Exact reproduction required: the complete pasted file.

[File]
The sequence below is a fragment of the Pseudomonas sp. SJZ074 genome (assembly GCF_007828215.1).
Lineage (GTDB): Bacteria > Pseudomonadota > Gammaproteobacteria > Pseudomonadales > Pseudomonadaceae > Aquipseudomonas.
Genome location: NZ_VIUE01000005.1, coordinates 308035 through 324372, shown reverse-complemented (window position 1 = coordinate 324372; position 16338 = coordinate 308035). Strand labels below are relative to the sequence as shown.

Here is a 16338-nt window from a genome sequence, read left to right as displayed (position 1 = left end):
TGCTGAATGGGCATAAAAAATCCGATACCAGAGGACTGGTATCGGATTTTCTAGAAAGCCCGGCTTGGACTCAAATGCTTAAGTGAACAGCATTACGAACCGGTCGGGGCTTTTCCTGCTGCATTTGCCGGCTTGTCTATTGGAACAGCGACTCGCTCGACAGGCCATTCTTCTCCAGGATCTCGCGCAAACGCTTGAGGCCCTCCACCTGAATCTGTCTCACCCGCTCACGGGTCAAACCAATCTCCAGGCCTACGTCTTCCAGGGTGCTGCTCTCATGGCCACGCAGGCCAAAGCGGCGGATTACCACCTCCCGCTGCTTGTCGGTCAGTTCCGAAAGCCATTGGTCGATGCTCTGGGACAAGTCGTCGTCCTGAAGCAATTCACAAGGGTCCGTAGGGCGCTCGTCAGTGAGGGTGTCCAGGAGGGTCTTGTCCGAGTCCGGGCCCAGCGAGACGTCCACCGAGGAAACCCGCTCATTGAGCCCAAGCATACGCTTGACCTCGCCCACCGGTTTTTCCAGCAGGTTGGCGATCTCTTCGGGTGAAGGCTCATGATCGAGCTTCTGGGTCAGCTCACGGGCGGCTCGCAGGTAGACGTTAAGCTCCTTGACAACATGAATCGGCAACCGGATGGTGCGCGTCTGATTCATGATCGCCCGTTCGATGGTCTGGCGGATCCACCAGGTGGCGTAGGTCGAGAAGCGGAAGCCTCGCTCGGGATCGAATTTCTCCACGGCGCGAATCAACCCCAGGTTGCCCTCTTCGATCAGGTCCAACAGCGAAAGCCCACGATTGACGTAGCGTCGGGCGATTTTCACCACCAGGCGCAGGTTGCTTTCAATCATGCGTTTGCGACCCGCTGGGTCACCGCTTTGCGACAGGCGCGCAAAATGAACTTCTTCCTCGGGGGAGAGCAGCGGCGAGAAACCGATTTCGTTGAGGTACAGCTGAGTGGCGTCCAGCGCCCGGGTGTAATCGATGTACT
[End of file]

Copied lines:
The sequence below is a fragment of the Pseudomonas sp. SJZ074 genome (assembly GCF_007828215.1).
Lineage (GTDB): Bacteria > Pseudomonadota > Gammaproteobacteria > Pseudomonadales > Pseudomonadaceae > Aquipseudomonas.
Genome location: NZ_VIUE01000005.1, coordinates 308035 through 324372, shown reverse-complemented (window position 1 = coordinate 324372; position 16338 = coordinate 308035). Strand labels below are relative to the sequence as shown.

Here is a 16338-nt window from a genome sequence, read left to right as displayed (position 1 = left end):
TGCTGAATGGGCATAAAAAATCCGATACCAGAGGACTGGTATCGGATTTTCTAGAAAGCCCGGCTTGGACTCAAATGCTTAAGTGAACAGCATTACGAACCGGTCGGGGCTTTTCCTGCTGCATTTGCCGGCTTGTCTATTGGAACAGCGACTCGCTCGACAGGCCATTCTTCTCCAGGATCTCGCGCAAACGCTTGAGGCCCTCCACCTGAATCTGTCTCACCCGCTCACGGGTCAAACCAATCTCCAGGCCTACGTCTTCCAGGGTGCTGCTCTCATGGCCACGCAGGCCAAAGCGGCGGATTACCACCTCCCGCTGCTTGTCGGTCAGTTCCGAAAGCCATTGGTCGATGCTCTGGGACAAGTCGTCGTCCTGAAGCAATTCACAAGGGTCCGTAGGGCGCTCGTCAGTGAGGGTGTCCAGGAGGGTCTTGTCCGAGTCCGGGCCCAGCGAGACGTCCACCGAGGAAACCCGCTCATTGAGCCCAAGCATACGCTTGACCTCGCCCACCGGTTTTTCCAGCAGGTTGGCGATCTCTTCGGGTGAAGGCTCATGATCGAGCTTCTGGGTCAGCTCACGGGCGGCTCGCAGGTAGACGTTAAGCTCCTTGACAACATGAATCGGCAACCGGATGGTGCGCGTCTGATTCATGATCGCCCGTTCGATGGTCTGGCGGATCCACCAGGTGGCGTAGGTCGAGAAGCGGAAGCCTCGCTCGGGATCGAATTTCTCCACGGCGCGAATCAACCCCAGGTTGCCCTCTTCGATCAGGTCCAACAGCGAAAGCCCACGATTGACGTAGCGTCGGGCGATTTTCACCACCAGGCGCAGGTTGCTTTCAATCATGCGTTTGCGACCCGCTGGGTCACCGCTTTGCGACAGGCGCGCAAAATGAACTTCTTCCTCGGGGGAGAGCAGCGGCGAGAAACCGATTTCGTTGAGGTACAGCTGAGTGGCGTCCAGCGCCCGGGTGTAATCGATGTACT